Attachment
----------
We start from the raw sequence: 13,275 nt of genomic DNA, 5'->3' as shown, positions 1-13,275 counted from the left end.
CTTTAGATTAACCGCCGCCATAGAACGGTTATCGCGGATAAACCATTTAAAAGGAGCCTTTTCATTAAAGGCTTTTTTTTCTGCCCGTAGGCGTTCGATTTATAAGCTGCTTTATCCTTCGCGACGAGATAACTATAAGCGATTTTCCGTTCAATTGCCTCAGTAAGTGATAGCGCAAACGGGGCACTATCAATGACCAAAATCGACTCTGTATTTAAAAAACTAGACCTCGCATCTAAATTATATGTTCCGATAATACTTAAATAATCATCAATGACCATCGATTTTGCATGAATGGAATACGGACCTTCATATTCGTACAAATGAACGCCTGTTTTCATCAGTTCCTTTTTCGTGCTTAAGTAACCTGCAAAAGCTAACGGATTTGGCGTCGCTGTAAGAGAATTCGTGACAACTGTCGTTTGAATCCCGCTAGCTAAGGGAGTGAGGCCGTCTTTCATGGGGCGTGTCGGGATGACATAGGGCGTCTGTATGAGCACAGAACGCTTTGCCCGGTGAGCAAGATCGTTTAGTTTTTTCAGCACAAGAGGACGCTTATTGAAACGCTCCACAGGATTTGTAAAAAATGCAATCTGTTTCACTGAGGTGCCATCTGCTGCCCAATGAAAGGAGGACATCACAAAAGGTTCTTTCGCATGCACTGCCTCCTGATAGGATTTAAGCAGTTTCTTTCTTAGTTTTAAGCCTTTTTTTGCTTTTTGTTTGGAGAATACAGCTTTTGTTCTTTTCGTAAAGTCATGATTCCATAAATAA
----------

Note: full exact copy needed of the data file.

We start from the raw sequence: 13,275 nt of genomic DNA, 5'->3' as shown, positions 1-13,275 counted from the left end.
CTTTAGATTAACCGCCGCCATAGAACGGTTATCGCGGATAAACCATTTAAAAGGAGCCTTTTCATTAAAGGCTTTTTTTTCTGCCCGTAGGCGTTCGATTTATAAGCTGCTTTATCCTTCGCGACGAGATAACTATAAGCGATTTTCCGTTCAATTGCCTCAGTAAGTGATAGCGCAAACGGGGCACTATCAATGACCAAAATCGACTCTGTATTTAAAAAACTAGACCTCGCATCTAAATTATATGTTCCGATAATACTTAAATAATCATCAATGACCATCGATTTTGCATGAATGGAATACGGACCTTCATATTCGTACAAATGAACGCCTGTTTTCATCAGTTCCTTTTTCGTGCTTAAGTAACCTGCAAAAGCTAACGGATTTGGCGTCGCTGTAAGAGAATTCGTGACAACTGTCGTTTGAATCCCGCTAGCTAAGGGAGTGAGGCCGTCTTTCATGGGGCGTGTCGGGATGACATAGGGCGTCTGTATGAGCACAGAACGCTTTGCCCGGTGAGCAAGATCGTTTAGTTTTTTCAGCACAAGAGGACGCTTATTGAAACGCTCCACAGGATTTGTAAAAAATGCAATCTGTTTCACTGAGGTGCCATCTGCTGCCCAATGAAAGGAGGACATCACAAAAGGTTCTTTCGCATGCACTGCCTCCTGATAGGATTTAAGCAGTTTCTTTCTTAGTTTTAAGCCTTTTTTTGCTTTTTGTTTGGAGAATACAGCTTTTGTTCTTTTCGTAAAGTCATGATTCCATAAATAA